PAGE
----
Has this ever happened to you? Someone says to you, “Make a note of this.” So you whip out your smartphone, open a file, and start your fingers whizzing over the virtual keyboard or start writing on the screen with a stylus to input the information. However, if you are not a millennial, you would more likely grab a piece of paper, whip out your ballpoint pen, and start making notes in dark, indelible blue or black ink.
Even if you are a millennial, chances are you nevertheless walk about with one or more ballpoint pens, simply because they are handy, apparently simple, and cheap.
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It may seem odd to suggest that the robot should legitimately qualify as an extraordinary ordinary thing. For most people, the term “robot” most likely conjures up the image of a clumsily massive whirling humanoid-like machine, which is not something we commonly encounter every day. Moreover, the robot is often viewed as something malevolent and to be feared.
In recent years, the more modern term “bot,” short for robot, may have somewhat modified this disconcerting perception. Most people have certainly heard of robots used in industry, such as in assembling motorcars (robotic arms). They also certainly know that such robots in no way resemble humans and are incapable of deliberately doing human beings any harm.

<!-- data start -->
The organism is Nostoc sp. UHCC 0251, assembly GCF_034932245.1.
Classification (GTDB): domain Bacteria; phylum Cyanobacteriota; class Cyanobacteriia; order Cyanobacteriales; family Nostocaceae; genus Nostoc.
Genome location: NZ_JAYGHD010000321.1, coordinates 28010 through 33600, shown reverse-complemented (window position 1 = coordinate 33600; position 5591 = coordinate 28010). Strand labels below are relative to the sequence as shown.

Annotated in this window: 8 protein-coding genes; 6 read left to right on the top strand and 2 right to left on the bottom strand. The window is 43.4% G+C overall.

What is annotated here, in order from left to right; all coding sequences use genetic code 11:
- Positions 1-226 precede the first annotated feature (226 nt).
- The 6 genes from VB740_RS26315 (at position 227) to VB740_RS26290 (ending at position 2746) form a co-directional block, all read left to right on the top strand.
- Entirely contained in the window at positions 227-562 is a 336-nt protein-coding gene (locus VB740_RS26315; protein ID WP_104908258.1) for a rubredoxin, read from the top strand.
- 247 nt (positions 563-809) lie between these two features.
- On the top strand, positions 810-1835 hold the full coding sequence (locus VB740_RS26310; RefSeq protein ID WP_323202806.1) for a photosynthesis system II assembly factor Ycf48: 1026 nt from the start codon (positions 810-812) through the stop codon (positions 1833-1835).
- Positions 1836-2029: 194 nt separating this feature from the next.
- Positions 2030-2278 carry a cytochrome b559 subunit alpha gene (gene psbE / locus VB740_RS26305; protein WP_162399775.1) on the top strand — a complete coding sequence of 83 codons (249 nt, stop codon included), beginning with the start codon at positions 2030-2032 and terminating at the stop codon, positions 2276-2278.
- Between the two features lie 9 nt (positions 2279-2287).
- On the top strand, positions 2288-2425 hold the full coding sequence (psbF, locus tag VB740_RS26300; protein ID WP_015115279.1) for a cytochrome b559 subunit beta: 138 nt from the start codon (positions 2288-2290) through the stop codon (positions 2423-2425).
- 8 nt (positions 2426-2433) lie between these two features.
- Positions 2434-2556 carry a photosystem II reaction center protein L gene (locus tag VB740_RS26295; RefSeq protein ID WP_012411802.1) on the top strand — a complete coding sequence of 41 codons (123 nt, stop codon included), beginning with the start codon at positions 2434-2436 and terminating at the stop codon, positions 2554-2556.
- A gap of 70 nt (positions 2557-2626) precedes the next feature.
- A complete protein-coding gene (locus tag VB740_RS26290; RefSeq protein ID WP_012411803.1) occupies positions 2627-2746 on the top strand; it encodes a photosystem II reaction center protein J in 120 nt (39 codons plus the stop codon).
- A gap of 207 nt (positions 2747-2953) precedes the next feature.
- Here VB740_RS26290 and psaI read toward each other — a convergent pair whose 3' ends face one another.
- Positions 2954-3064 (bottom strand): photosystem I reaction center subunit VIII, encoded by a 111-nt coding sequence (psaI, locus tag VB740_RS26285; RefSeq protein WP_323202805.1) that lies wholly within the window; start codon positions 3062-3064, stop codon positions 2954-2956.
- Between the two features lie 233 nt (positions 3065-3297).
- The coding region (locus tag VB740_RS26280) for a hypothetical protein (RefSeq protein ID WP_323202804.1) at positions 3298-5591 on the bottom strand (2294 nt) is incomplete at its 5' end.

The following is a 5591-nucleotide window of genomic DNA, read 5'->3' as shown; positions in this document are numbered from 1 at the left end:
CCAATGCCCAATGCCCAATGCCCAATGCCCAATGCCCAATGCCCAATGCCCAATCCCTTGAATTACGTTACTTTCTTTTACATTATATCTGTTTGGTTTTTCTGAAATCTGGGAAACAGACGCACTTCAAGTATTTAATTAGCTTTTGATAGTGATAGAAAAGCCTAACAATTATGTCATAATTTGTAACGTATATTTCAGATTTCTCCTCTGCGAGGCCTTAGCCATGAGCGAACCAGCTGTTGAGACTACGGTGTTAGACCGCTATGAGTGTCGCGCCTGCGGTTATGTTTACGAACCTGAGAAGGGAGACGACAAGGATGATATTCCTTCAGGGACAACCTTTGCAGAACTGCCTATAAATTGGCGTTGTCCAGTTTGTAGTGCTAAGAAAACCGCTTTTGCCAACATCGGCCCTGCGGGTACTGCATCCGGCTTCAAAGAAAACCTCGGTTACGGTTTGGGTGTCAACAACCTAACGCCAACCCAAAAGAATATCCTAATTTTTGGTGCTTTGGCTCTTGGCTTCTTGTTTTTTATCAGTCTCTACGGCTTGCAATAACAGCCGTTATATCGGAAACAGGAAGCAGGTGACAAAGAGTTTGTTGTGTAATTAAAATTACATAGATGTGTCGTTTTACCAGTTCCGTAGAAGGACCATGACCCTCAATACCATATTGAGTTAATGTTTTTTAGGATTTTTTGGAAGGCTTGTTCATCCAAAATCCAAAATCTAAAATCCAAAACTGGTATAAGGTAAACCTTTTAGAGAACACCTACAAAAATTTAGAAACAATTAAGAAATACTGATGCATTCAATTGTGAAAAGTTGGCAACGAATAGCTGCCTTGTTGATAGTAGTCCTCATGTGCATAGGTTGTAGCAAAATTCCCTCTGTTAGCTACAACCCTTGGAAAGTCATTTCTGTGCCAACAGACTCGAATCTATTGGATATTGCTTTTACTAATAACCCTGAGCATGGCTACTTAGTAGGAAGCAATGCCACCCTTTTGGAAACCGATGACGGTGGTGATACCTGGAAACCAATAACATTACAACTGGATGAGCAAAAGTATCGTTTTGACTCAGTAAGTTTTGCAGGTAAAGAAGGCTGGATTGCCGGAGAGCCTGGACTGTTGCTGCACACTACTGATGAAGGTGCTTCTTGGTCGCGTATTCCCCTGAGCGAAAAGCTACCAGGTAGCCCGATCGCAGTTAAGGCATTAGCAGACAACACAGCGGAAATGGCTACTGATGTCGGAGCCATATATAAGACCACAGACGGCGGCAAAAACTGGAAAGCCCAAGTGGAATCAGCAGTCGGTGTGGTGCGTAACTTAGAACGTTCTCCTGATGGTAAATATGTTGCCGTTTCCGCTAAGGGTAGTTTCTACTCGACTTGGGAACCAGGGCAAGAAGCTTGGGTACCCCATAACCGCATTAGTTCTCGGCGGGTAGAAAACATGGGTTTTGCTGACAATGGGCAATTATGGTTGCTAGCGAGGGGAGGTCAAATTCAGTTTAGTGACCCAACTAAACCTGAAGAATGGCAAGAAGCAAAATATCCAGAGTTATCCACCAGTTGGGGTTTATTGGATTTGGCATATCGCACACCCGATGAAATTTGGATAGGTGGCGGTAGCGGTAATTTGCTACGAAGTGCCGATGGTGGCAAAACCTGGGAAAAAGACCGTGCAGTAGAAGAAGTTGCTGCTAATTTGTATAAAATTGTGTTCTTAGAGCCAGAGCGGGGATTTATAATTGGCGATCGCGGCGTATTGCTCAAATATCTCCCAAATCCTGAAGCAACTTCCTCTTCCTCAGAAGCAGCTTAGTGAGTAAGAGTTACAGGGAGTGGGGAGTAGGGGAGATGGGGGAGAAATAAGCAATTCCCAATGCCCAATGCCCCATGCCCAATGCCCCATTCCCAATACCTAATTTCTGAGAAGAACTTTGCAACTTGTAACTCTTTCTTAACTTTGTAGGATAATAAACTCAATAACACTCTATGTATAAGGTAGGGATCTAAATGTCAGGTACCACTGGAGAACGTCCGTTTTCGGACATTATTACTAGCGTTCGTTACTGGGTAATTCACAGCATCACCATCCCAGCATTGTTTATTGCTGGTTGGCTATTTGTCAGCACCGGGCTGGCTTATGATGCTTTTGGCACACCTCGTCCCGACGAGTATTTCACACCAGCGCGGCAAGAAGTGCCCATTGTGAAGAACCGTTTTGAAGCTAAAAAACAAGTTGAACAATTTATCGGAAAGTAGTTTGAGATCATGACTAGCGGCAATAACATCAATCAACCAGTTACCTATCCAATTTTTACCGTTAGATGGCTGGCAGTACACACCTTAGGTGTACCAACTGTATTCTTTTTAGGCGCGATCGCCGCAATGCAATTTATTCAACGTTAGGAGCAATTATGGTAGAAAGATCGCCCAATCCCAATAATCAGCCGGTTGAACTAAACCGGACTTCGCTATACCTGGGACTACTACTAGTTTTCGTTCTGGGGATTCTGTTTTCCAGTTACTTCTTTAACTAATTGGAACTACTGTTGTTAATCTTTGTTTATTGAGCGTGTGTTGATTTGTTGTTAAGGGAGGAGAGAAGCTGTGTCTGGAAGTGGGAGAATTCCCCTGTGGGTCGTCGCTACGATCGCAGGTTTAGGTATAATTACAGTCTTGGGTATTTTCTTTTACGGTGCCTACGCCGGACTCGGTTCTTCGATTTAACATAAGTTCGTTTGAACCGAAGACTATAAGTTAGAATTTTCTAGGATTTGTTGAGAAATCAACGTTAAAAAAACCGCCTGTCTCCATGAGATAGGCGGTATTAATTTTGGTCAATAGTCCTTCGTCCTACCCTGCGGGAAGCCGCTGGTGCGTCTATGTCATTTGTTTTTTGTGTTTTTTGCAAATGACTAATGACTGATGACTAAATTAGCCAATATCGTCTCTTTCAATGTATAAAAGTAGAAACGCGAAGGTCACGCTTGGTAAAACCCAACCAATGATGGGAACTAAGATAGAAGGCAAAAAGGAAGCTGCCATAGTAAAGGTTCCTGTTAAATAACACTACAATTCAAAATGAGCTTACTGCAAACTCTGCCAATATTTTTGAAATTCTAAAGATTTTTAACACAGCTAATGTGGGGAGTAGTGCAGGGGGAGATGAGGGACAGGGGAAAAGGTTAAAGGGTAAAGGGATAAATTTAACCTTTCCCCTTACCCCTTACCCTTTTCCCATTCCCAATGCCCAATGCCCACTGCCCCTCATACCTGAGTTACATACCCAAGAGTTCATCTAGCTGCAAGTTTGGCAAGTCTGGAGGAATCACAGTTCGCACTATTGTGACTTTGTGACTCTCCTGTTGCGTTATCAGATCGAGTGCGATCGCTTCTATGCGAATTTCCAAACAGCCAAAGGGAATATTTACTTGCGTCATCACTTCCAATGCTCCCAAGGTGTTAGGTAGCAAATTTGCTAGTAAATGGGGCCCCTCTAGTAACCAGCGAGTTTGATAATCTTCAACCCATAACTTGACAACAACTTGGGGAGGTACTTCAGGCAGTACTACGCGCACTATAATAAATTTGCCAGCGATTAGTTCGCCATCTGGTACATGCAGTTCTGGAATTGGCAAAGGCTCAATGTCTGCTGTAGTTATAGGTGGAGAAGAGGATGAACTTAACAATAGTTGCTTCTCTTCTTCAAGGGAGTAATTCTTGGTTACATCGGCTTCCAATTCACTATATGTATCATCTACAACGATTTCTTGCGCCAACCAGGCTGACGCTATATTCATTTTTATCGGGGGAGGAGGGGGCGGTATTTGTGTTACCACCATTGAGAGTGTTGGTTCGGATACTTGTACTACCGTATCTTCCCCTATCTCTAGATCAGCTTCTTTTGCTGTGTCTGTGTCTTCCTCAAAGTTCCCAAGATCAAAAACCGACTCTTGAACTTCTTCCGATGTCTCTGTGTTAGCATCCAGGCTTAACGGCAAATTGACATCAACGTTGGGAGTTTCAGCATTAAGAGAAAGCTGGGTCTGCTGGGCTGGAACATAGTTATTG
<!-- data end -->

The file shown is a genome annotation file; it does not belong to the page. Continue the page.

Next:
While the term “robot” was coined only in the early 20th century, the concept of a robot, humanoid or otherwise, goes back centuries and even millennia.
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When they wake up and prepare breakfast, one of the first things millions (if not billions) of people around the world do is slip a couple of slices of bread into a toaster, before preparing the rest of their morning repast. However, the toast is almost always first because, to paraphrase a famous advertising slogan for orange juice, “a breakfast without toast is like a day without sunshine.”
While early electric toasters were a vast improvement over previous means of converting slices of bread into toast, they still had a long way to go before becoming the absolute go-to utensil required for composing the first meal of the day.
Because of the central role, it plays in human nutrition, and for numerous other reasons, I believe the electric toaster unquestionably deserves a place on the list of what I like to call “extraordinary ordinary things.”
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When was the last time you went to sleep without a pillow? Chances are never, or only under duress. Sleeping without a pillow is about as common as sleeping standing up. But why? It seems the human body is so constructed that sleeping without some kind of support for the head is extremely uncomfortable, and therefore of necessity to be avoided.
A head with eyes closed, snuggled down on a pillow is a widespread symbol for rest, relaxation, and contentment. But it wasn’t always like that. For much of human history, and still in parts of the world today, a pillow was not soft and comfy, the proverbial “sack stuffed with feathers.” Instead, it was solid and sturdy, what might better be called a headrest rather than a pillow.
The shapes and varieties of materials from which they were made have varied widely from culture to culture and from century to century. However, their purpose was always the same, to support the head to help induce and maintain sleep.
Because it plays such an indispensable role in fostering health and well-being, I believe the pillow unquestionably deserves a place on the list of what I like to call “extraordinary ordinary things.”
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